What most commonly causes resentment between waiters and cooks in restaurants? Income disparity comes first to mind. The problem stems from tipping. This voluntary gesture of thanks is widely practiced. Insofar as 20 percent of the check is the standard, tips allow waiters to earn a second salary. And so, those employees who don’t communicate directly with the customers start to feel underpaid.
Restaurant owners realize that the kitchen employees are the heart of their business and do the work that is critical to the diner’s experience. Therefore, the fact that they don’t share in the tips may seem an oversight. However, for waiters, who often make as much as 60% of their income in tips, it may be unclear why they should take these earnings out of their pockets.
Tip sharing and tip pooling are practices aimed at equalizing levels of income for restaurant employees. Although they are supported by law, both remain debatable practices and require much finesse during their introduction. It’s quite tough to make everyone feel they are fairly compensated for their commitment. Check this article to decide whether introducing tip pooling and distribution goes in line with your approach to restaurant management and would make a difference to your restaurant staff.
What is tip pooling?
In a nutshell, it boils down to collecting the tips from the tip-earning employees into a common pool and their subsequent redistribution. Who may be included in the tip pool? How are the pooled tips correlated with remuneration policies? In the US, these aspects are regulated by law. However, the procedures for collecting and splitting tips vary by restaurant and depend on managerial decisions.
Tip pooling vs tip sharing
Although both terms refer to tip redistribution practices, they are not synonymous. Therefore, they shouldn’t be confused or used interchangeably. So, what’s the difference? To clarify the tip sharing and tip pooling definitions, let’s compare these practices through their key characteristics. So, what is tip pooling and tip sharing?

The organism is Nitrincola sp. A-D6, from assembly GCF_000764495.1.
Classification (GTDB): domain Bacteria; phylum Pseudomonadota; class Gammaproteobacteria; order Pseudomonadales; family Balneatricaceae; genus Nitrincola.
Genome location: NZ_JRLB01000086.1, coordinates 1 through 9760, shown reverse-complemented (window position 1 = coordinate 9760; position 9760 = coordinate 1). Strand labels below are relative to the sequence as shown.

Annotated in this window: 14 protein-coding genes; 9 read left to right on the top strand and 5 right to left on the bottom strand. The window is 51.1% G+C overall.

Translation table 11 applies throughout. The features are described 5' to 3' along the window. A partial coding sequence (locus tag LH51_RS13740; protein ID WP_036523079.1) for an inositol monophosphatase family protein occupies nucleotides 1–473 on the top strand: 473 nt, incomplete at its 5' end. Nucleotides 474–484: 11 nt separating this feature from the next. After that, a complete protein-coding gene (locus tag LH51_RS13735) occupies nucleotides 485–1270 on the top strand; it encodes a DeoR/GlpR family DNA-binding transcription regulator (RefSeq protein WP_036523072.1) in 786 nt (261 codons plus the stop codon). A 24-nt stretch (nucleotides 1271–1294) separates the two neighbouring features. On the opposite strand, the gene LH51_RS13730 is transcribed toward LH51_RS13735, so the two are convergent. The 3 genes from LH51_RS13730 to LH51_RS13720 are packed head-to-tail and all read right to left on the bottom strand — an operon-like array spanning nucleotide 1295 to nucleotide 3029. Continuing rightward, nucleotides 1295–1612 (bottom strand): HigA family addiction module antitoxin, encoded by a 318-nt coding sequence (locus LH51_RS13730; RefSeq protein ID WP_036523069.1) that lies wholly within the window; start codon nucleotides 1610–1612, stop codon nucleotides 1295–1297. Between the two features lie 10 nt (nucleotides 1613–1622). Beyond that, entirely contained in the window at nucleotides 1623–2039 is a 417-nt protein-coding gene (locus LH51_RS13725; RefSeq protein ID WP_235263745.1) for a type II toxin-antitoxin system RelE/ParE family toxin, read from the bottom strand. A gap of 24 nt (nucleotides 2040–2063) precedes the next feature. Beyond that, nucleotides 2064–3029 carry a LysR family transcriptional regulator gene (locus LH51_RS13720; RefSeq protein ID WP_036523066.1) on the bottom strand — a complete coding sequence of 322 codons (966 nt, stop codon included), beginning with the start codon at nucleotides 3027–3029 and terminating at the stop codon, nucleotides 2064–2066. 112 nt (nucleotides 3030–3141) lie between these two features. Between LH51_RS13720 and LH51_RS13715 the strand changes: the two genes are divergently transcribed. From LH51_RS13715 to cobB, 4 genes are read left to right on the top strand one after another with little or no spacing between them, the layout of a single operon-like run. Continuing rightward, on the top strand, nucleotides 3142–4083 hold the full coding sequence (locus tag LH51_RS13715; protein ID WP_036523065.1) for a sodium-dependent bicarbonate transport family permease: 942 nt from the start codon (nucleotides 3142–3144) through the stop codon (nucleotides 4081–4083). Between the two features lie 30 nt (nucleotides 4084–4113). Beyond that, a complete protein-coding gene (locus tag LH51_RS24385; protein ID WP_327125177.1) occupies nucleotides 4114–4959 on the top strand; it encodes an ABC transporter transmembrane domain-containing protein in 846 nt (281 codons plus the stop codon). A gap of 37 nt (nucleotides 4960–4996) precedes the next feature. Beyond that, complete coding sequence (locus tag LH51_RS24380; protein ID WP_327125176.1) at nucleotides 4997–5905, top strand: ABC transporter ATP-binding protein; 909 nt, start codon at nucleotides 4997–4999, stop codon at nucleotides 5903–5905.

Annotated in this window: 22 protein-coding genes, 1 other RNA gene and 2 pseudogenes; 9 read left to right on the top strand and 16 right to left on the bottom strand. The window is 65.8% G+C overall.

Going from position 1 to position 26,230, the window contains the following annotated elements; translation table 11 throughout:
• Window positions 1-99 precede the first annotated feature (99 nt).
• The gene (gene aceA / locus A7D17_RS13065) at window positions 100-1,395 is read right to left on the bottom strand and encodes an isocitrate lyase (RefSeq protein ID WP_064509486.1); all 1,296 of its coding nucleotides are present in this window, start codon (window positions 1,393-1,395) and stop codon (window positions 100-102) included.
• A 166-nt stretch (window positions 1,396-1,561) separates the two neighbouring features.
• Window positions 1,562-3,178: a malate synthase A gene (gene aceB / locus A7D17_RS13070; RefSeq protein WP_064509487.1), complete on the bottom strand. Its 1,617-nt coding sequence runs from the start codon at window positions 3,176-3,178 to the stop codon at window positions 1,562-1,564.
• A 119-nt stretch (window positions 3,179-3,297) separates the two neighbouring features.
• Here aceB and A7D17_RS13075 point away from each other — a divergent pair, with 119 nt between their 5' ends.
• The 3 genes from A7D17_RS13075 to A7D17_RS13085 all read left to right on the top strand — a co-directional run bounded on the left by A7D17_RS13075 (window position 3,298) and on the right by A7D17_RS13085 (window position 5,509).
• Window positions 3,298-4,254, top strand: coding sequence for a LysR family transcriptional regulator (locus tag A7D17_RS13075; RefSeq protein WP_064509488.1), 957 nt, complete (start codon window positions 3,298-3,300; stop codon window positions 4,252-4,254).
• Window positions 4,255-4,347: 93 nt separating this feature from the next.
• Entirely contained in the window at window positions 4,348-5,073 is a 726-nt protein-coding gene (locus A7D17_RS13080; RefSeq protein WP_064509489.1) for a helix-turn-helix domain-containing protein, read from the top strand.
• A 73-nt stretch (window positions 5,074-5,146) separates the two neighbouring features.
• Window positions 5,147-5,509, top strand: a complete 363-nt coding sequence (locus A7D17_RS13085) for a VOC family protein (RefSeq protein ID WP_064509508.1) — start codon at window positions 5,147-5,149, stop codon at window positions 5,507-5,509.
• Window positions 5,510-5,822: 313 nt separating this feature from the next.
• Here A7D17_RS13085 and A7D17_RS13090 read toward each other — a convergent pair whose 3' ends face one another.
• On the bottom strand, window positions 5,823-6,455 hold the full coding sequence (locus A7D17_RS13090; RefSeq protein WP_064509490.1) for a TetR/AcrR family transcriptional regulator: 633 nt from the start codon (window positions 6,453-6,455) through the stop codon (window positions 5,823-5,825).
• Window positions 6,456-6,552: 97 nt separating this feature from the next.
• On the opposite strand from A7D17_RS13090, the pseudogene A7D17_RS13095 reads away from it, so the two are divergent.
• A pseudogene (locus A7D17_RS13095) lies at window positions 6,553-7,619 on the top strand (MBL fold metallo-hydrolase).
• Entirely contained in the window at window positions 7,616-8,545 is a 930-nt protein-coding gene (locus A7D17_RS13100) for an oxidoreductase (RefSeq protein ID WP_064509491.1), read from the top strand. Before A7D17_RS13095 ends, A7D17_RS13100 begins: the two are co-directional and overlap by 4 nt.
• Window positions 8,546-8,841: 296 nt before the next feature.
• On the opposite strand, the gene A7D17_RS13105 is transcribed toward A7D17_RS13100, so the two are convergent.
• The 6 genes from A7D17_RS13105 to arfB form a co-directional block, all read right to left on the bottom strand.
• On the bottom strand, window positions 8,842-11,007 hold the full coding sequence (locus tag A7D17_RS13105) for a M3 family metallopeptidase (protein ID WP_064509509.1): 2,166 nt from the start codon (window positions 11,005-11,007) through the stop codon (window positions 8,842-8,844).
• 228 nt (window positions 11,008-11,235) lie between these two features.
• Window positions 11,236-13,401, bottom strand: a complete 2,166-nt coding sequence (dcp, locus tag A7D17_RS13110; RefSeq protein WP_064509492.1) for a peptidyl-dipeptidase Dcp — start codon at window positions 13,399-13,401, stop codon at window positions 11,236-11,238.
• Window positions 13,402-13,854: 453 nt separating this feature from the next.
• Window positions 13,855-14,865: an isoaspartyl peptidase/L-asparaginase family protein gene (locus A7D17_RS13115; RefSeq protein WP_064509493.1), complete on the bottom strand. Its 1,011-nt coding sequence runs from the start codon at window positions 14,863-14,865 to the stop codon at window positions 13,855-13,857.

Regulated by law
Can either be voluntary or mandatory
Tip-earning employees share tips with each other and with non-tip-earning employees
Allocations are doled out according to the rules stated in the employee agreement
The employer determines the percentages and procedures for the tip distribution
Allowed by law (but not regulated)
Can only be voluntary
Tip-earning employees share tips with non-tip-earning employees
Allocations are doled out through the discretion of the tip-earning employees
Tip-earning employees choose who, when and how much to share (tip out)
In 2018, the change introduced into the US laws on tip pooling slightly blurred the lines between the two practices. Now non-tip-earning employees are allowed to be in a tip pool. Anyway, in many cases, introducing a policy for pooling tips restaurant owners will regulate only the earnings of the employees working in the dining area, while tip sharing unambiguously means voluntarily giving a certain amount from the tips to kitchen workers.
Best ways for tip pool distribution
How does tip pooling work? Every restaurant owner chooses their own method, considering the nature of their restaurant. Tip distribution formulas can either be simple or complicated and involve percentages, scoring, benchmarking or a combination of all the above. It’s up to you to decide how your team will do this because there is no one-size-fits-all scenario. Consider several methods of tip distribution and find one that would be right for your restaurant. Here are three of the most commonly used tip distribution methods.
An even distribution of the tip pool between all participants is the simplest option. This can work for tip-earning employees who work in the front-office as a single unit. In this case, all members contribute almost equally to the guests’ experience. Therefore, it’s pretty clear that everybody deserves an equal share of the tips, and it’s likely nobody will feel it’s unfair.
A role-based tips distribution works best for teams where employees have clearly defined job roles and contribute to the customer experience differently. In this case, each role is assigned a certain number of points. For example, waiters get 10 points, bartenders 5, bussers 2. Then the employees get their share of the tips in proportion to the points they receive.
Per-hour distribution of tips may be convenient when employees work a different number of hours, say if some of them work part-time. To implement this method, managers should calculate the tips earned per hour during a particular shift. The total sum of tips is divided by the total number of hours worked by all employees during the shift. Then, the number of hours an employee worked that shift is multiplied by the calculated per-hour tip rate.
Tip pooling benefits